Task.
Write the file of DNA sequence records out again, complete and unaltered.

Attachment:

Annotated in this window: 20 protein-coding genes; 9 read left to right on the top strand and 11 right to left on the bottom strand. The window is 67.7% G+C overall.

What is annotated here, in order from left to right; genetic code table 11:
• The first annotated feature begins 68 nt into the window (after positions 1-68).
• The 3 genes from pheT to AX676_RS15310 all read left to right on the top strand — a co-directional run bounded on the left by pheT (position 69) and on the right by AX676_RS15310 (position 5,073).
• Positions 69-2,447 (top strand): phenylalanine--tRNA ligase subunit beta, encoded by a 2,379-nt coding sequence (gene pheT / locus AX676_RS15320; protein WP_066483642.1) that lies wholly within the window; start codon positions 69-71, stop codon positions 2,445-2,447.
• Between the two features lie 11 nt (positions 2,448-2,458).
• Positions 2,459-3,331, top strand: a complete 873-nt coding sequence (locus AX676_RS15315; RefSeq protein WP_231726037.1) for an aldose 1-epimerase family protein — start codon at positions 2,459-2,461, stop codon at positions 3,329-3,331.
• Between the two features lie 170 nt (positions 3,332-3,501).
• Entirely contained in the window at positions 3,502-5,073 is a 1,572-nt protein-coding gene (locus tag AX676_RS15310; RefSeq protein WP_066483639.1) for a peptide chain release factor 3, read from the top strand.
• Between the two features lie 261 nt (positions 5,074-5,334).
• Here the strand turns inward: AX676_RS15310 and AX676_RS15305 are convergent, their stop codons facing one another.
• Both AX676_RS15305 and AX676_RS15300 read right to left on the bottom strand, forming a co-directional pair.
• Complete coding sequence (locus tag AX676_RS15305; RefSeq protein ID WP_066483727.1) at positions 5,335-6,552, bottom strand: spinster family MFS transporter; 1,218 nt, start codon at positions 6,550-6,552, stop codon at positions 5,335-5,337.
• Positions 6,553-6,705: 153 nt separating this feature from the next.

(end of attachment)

Annotated in this window: 20 protein-coding genes; 9 read left to right on the top strand and 11 right to left on the bottom strand. The window is 67.7% G+C overall.

What is annotated here, in order from left to right; genetic code table 11:
• The first annotated feature begins 68 nt into the window (after positions 1-68).
• The 3 genes from pheT to AX676_RS15310 all read left to right on the top strand — a co-directional run bounded on the left by pheT (position 69) and on the right by AX676_RS15310 (position 5,073).
• Positions 69-2,447 (top strand): phenylalanine--tRNA ligase subunit beta, encoded by a 2,379-nt coding sequence (gene pheT / locus AX676_RS15320; protein WP_066483642.1) that lies wholly within the window; start codon positions 69-71, stop codon positions 2,445-2,447.
• Between the two features lie 11 nt (positions 2,448-2,458).
• Positions 2,459-3,331, top strand: a complete 873-nt coding sequence (locus AX676_RS15315; RefSeq protein WP_231726037.1) for an aldose 1-epimerase family protein — start codon at positions 2,459-2,461, stop codon at positions 3,329-3,331.
• Between the two features lie 170 nt (positions 3,332-3,501).
• Entirely contained in the window at positions 3,502-5,073 is a 1,572-nt protein-coding gene (locus tag AX676_RS15310; RefSeq protein WP_066483639.1) for a peptide chain release factor 3, read from the top strand.
• Between the two features lie 261 nt (positions 5,074-5,334).
• Here the strand turns inward: AX676_RS15310 and AX676_RS15305 are convergent, their stop codons facing one another.
• Both AX676_RS15305 and AX676_RS15300 read right to left on the bottom strand, forming a co-directional pair.
• Complete coding sequence (locus tag AX676_RS15305; RefSeq protein ID WP_066483727.1) at positions 5,335-6,552, bottom strand: spinster family MFS transporter; 1,218 nt, start codon at positions 6,550-6,552, stop codon at positions 5,335-5,337.
• Positions 6,553-6,705: 153 nt separating this feature from the next.